Getting to the inlet on Friday enabled us to spend all day Saturday there before leaving early Sunday morning and we’re glad we planned it that way — and that the tides allowed for it. Our time at the park was spent absorbing its splendor in every way possible, and relaxing a bit too.

We hiked trails with the boys, played on the beach, swam and took the kayak and dinghy for a row around the inlet. Over and over we said that words couldn’t do the place justice and I don’t think pictures do either, but I’ll try my best with a pictorial synopsis of our time enjoying the park.

Playing on the Beach:

Playing on the beach is always a favorite, no matter where we are
Playing on the beach is always a favorite for Porter and Magnus no matter where we are.

beach boys 2

Touring the Inlet:

Jill, Porter and Jill's mom Donna in the kayak. This little trip ended up being one of our favorite things we did all weekend.
Jill, Porter and Jill’s mom Donna in the kayak. This little trip ended up being one of our favorite things we did all weekend.
Rowing is hard work for a baby. Magnus took a snooze on the stern seat of the dinghy while I rowed.
Rowing is hard work for a baby. Magnus took a snooze on the stern seat of the dinghy while I rowed.
Getting a quick shower under one of the many falls that empties into the inlet
Getting a quick shower under one of the many falls that empties into the inlet

Exploring the Forest:

Jill and Magnus stroll across a bridge over a mountain stream
Jill and Magnus stroll across a bridge over a mountain stream
Porter was usually our leader as we hiked and walked throughout the park
Porter was usually our leader as we hiked and walked throughout the park…
...and Magnus did his best to keep up.
…and Magnus did his best to keep up.

Hanging on the Dock:

For a while on Saturday Yahtzee was the only boat on the dock.
For a while on Saturday Yahtzee was the only boat on the dock and we used the end as a place to hang out and play.
The view astern from our cockpit was breathtaking
The view astern from our cockpit was breathtaking

Time to Go

The moon set and the sun rose as we left the inlet
The moon set and the sun rose as we left the inlet

Departing Princess Louisa Inlet early on Sunday morning, we were treated to the last light of a full moon as the sun came up. After leaving the dock to make our way towards Malibu Rapids, I looked back for one last glance of Chatterbox Falls and the mountains above. The scale of the place is amazing and for boaters who have the desire and means to go, I’d say do it. Heaven awaits.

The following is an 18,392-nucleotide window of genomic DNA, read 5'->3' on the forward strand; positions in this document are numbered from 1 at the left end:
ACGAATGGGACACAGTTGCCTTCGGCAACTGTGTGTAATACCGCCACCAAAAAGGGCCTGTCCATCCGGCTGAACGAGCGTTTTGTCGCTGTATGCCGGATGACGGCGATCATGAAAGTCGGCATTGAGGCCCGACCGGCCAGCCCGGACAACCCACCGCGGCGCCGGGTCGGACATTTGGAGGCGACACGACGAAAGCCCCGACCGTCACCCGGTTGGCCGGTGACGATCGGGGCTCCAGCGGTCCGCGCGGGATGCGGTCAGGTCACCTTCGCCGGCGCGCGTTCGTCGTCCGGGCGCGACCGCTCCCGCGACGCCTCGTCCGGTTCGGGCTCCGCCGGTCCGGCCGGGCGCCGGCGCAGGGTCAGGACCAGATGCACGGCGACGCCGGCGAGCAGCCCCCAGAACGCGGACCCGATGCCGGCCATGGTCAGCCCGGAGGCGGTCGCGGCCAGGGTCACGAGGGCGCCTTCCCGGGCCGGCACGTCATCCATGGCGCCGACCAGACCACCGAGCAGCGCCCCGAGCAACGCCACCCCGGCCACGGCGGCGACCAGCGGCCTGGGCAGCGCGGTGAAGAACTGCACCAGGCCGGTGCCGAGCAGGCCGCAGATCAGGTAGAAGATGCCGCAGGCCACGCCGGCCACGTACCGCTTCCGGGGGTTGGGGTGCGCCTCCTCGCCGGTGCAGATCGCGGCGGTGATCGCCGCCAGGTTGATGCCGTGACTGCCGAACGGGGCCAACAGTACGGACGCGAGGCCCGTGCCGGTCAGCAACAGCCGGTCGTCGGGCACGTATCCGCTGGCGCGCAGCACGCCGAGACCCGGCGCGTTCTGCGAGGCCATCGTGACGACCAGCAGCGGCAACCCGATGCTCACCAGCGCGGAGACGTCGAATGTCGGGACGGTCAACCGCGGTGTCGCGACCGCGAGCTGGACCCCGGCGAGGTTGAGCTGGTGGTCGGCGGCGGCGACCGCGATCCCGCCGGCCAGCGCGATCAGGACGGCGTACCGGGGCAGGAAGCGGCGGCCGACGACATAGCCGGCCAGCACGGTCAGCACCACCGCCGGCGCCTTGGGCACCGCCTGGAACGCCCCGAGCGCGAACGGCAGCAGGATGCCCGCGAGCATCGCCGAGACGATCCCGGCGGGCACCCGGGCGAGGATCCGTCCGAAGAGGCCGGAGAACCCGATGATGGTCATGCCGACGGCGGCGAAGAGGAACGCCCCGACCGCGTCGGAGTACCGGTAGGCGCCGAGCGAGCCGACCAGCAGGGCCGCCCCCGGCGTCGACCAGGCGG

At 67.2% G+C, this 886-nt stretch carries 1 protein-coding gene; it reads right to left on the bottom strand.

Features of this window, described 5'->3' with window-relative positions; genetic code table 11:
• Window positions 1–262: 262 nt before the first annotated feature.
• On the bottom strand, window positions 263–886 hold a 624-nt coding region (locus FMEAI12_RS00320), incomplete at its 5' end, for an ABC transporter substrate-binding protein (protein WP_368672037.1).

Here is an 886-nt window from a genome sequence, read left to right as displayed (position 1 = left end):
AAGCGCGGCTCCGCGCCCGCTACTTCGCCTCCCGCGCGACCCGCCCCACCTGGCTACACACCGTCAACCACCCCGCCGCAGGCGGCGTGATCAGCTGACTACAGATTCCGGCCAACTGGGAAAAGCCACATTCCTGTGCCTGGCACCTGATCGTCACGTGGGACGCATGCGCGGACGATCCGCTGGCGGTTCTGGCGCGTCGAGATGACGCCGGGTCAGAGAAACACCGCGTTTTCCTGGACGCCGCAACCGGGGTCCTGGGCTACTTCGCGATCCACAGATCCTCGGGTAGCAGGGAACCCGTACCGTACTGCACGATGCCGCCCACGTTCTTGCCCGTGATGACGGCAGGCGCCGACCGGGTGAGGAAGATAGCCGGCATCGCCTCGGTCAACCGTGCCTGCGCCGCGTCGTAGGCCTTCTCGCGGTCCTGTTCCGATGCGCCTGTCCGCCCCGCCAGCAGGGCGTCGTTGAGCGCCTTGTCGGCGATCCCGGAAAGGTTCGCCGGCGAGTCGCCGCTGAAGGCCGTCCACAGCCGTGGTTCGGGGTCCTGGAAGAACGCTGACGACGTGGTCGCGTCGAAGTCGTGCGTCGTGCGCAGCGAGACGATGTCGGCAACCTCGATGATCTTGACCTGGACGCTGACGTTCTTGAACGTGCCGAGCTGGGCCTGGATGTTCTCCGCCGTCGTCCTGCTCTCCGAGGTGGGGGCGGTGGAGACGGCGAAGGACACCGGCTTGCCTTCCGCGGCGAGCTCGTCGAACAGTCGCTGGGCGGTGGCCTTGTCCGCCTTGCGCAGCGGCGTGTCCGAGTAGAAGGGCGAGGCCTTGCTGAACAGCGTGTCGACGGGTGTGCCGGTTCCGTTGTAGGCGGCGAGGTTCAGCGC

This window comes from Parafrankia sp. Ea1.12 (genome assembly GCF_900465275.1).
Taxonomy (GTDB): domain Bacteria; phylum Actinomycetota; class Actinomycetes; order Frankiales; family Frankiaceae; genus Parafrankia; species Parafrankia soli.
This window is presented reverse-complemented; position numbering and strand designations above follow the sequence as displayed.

8 thoughts on “Is this heaven? No, it’s Princess Louisa Inlet

  1. We must have just missed you—we left Friday—I think we must have been the first of the two boats leaving. I am just writing my blog post, remarkably similar to yours, to post in a couple of days. Your images are so much better…

    Bruce
    s/v Never for Ever

      1. Sturt Bay: heading wither to Grace Harbour or Rebecca Spit…still haven’t made up our minds 🙂

        Hopefully we will see you around.

        Bruce

  2. What a great review of your first impressions and subsequent travels in PLI. We loved the waterfalls as well (2010). We also took a tour of the Malibu Camp. Did you try to go the trappers cabin? We didn’t try after reading the review in Waggoner’s. lol

    1. Thanks, Al! With the boys, we didn’t feel that the hike up to the cabin was worth a try. And we didn’t get to the Malibu Camp on this trip, maybe next time!

  3. Nice job, Andy– Four years ago Tina and I attempted to find the damn cabin but finally ran out of pink ribbons to follow. AS difficult a hike as that is [and it is] the forest service or whomever is in charge, should remark the trail… hope to meet you and the family on the water this year. look for tina and i on a fire engine red hulled american tug !!—steveandtina AMERICAN PRIDE hull 003

  4. It is a beautiful place and where I proposed to my wife on one knee in the cockpit, she was trapped and said yes, 18 years ago. We’ve been back twice, once to bring new comers and its a delight to see it through their eyes for the first time. – Bruce K Helios